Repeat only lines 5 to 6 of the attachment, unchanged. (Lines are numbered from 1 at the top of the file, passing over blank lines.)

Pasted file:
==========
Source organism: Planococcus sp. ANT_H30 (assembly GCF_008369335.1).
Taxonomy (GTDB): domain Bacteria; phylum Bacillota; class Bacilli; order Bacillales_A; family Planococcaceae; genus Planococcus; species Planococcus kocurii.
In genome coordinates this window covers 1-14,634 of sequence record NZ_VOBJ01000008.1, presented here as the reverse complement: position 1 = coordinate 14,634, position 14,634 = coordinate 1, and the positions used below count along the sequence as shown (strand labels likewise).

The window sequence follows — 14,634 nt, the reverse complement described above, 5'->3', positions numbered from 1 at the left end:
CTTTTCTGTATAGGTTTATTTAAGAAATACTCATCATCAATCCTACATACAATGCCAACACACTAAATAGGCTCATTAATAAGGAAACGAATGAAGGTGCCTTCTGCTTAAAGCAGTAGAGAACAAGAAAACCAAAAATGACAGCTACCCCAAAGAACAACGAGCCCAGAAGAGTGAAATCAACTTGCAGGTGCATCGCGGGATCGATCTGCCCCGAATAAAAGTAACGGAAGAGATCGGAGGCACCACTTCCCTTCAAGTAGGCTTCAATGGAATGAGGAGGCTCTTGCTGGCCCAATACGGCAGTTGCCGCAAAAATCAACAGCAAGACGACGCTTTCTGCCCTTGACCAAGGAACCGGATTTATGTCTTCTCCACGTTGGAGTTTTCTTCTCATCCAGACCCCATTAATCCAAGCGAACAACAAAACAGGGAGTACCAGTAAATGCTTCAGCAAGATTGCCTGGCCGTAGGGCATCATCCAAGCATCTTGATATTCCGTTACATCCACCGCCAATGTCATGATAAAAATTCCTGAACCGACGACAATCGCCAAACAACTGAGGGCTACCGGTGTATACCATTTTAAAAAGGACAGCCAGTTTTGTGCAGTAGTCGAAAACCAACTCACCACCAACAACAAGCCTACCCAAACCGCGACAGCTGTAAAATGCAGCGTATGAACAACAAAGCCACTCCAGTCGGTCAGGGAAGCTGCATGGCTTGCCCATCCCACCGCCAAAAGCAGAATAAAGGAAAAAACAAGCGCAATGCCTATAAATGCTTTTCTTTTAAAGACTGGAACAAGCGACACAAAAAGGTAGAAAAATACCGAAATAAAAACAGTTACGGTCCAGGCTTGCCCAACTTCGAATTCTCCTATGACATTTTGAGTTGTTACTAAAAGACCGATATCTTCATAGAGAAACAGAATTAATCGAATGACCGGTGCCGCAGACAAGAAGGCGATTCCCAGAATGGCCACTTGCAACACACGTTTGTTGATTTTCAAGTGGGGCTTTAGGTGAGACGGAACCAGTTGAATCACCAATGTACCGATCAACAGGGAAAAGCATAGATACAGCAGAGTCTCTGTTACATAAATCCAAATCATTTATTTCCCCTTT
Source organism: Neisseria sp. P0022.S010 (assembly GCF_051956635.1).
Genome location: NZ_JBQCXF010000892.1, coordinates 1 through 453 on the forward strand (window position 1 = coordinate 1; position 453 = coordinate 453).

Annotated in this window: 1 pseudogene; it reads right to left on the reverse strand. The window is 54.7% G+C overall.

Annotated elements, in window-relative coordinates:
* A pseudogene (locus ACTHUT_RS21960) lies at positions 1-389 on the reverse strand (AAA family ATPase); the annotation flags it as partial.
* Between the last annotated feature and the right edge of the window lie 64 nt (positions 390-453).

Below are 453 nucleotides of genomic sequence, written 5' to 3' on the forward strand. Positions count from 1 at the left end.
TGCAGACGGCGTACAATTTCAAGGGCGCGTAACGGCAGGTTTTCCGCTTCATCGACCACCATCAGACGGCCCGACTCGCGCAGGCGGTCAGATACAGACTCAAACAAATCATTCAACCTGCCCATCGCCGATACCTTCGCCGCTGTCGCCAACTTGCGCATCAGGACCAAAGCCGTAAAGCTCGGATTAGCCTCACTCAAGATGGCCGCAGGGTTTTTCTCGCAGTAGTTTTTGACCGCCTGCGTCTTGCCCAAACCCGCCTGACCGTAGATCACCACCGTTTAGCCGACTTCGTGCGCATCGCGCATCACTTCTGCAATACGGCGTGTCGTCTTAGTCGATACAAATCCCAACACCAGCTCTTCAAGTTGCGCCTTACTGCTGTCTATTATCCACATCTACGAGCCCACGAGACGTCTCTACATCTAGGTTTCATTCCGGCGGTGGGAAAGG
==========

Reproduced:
CTTTTCTGTATAGGTTTATTTAAGAAATACTCATCATCAATCCTACATACAATGCCAACACACTAAATAGGCTCATTAATAAGGAAACGAATGAAGGTGCCTTCTGCTTAAAGCAGTAGAGAACAAGAAAACCAAAAATGACAGCTACCCCAAAGAACAACGAGCCCAGAAGAGTGAAATCAACTTGCAGGTGCATCGCGGGATCGATCTGCCCCGAATAAAAGTAACGGAAGAGATCGGAGGCACCACTTCCCTTCAAGTAGGCTTCAATGGAATGAGGAGGCTCTTGCTGGCCCAATACGGCAGTTGCCGCAAAAATCAACAGCAAGACGACGCTTTCTGCCCTTGACCAAGGAACCGGATTTATGTCTTCTCCACGTTGGAGTTTTCTTCTCATCCAGACCCCATTAATCCAAGCGAACAACAAAACAGGGAGTACCAGTAAATGCTTCAGCAAGATTGCCTGGCCGTAGGGCATCATCCAAGCATCTTGATATTCCGTTACATCCACCGCCAATGTCATGATAAAAATTCCTGAACCGACGACAATCGCCAAACAACTGAGGGCTACCGGTGTATACCATTTTAAAAAGGACAGCCAGTTTTGTGCAGTAGTCGAAAACCAACTCACCACCAACAACAAGCCTACCCAAACCGCGACAGCTGTAAAATGCAGCGTATGAACAACAAAGCCACTCCAGTCGGTCAGGGAAGCTGCATGGCTTGCCCATCCCACCGCCAAAAGCAGAATAAAGGAAAAAACAAGCGCAATGCCTATAAATGCTTTTCTTTTAAAGACTGGAACAAGCGACACAAAAAGGTAGAAAAATACCGAAATAAAAACAGTTACGGTCCAGGCTTGCCCAACTTCGAATTCTCCTATGACATTTTGAGTTGTTACTAAAAGACCGATATCTTCATAGAGAAACAGAATTAATCGAATGACCGGTGCCGCAGACAAGAAGGCGATTCCCAGAATGGCCACTTGCAACACACGTTTGTTGATTTTCAAGTGGGGCTTTAGGTGAGACGGAACCAGTTGAATCACCAATGTACCGATCAACAGGGAAAAGCATAGATACAGCAGAGTCTCTGTTACATAAATCCAAATCATTTATTTCCCCTTT
Source organism: Neisseria sp. P0022.S010 (assembly GCF_051956635.1).